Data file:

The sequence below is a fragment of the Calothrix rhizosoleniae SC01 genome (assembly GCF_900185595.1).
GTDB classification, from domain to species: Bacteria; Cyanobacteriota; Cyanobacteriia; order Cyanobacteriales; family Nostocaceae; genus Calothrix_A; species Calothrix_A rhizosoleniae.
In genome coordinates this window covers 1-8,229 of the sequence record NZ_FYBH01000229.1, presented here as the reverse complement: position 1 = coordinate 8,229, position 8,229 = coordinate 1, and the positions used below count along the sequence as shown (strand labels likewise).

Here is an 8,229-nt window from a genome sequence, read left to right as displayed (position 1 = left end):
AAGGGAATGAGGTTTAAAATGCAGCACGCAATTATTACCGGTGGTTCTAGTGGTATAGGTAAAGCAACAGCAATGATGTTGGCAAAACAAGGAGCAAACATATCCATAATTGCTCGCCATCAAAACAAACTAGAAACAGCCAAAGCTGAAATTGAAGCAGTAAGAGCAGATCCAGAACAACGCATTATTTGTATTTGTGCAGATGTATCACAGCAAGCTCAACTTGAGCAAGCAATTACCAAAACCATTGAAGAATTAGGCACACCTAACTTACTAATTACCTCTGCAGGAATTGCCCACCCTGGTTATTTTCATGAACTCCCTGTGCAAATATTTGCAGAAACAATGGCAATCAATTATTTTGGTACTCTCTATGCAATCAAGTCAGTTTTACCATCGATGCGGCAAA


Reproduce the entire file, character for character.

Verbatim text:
The sequence below is a fragment of the Calothrix rhizosoleniae SC01 genome (assembly GCF_900185595.1).
GTDB classification, from domain to species: Bacteria; Cyanobacteriota; Cyanobacteriia; order Cyanobacteriales; family Nostocaceae; genus Calothrix_A; species Calothrix_A rhizosoleniae.
In genome coordinates this window covers 1-8,229 of the sequence record NZ_FYBH01000229.1, presented here as the reverse complement: position 1 = coordinate 8,229, position 8,229 = coordinate 1, and the positions used below count along the sequence as shown (strand labels likewise).

Here is an 8,229-nt window from a genome sequence, read left to right as displayed (position 1 = left end):
AAGGGAATGAGGTTTAAAATGCAGCACGCAATTATTACCGGTGGTTCTAGTGGTATAGGTAAAGCAACAGCAATGATGTTGGCAAAACAAGGAGCAAACATATCCATAATTGCTCGCCATCAAAACAAACTAGAAACAGCCAAAGCTGAAATTGAAGCAGTAAGAGCAGATCCAGAACAACGCATTATTTGTATTTGTGCAGATGTATCACAGCAAGCTCAACTTGAGCAAGCAATTACCAAAACCATTGAAGAATTAGGCACACCTAACTTACTAATTACCTCTGCAGGAATTGCCCACCCTGGTTATTTTCATGAACTCCCTGTGCAAATATTTGCAGAAACAATGGCAATCAATTATTTTGGTACTCTCTATGCAATCAAGTCAGTTTTACCATCGATGCGGCAAA